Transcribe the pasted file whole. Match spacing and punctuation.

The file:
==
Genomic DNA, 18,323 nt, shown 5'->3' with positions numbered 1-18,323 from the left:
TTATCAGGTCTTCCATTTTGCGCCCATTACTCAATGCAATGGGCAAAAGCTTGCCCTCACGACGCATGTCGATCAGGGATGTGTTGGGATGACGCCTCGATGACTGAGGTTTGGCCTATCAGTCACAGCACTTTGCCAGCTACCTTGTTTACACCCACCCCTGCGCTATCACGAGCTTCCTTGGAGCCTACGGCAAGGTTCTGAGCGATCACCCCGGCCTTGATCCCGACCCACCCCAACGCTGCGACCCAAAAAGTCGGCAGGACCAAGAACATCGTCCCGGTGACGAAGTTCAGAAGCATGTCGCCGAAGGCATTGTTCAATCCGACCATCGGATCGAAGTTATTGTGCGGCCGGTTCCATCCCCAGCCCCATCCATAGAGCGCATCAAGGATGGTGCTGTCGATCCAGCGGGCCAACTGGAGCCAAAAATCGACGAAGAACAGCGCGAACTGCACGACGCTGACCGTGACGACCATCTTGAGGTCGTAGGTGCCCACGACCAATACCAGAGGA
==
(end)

Genomic DNA, 18,323 nt, shown 5'->3' with positions numbered 1-18,323 from the left:
TTATCAGGTCTTCCATTTTGCGCCCATTACTCAATGCAATGGGCAAAAGCTTGCCCTCACGACGCATGTCGATCAGGGATGTGTTGGGATGACGCCTCGATGACTGAGGTTTGGCCTATCAGTCACAGCACTTTGCCAGCTACCTTGTTTACACCCACCCCTGCGCTATCACGAGCTTCCTTGGAGCCTACGGCAAGGTTCTGAGCGATCACCCCGGCCTTGATCCCGACCCACCCCAACGCTGCGACCCAAAAAGTCGGCAGGACCAAGAACATCGTCCCGGTGACGAAGTTCAGAAGCATGTCGCCGAAGGCATTGTTCAATCCGACCATCGGATCGAAGTTATTGTGCGGCCGGTTCCATCCCCAGCCCCATCCATAGAGCGCATCAAGGATGGTGCTGTCGATCCAGCGGGCCAACTGGAGCCAAAAATCGACGAAGAACAGCGCGAACTGCACGACGCTGACCGTGACGACCATCTTGAGGTCGTAGGTGCCCACGACCAATACCAGAGGA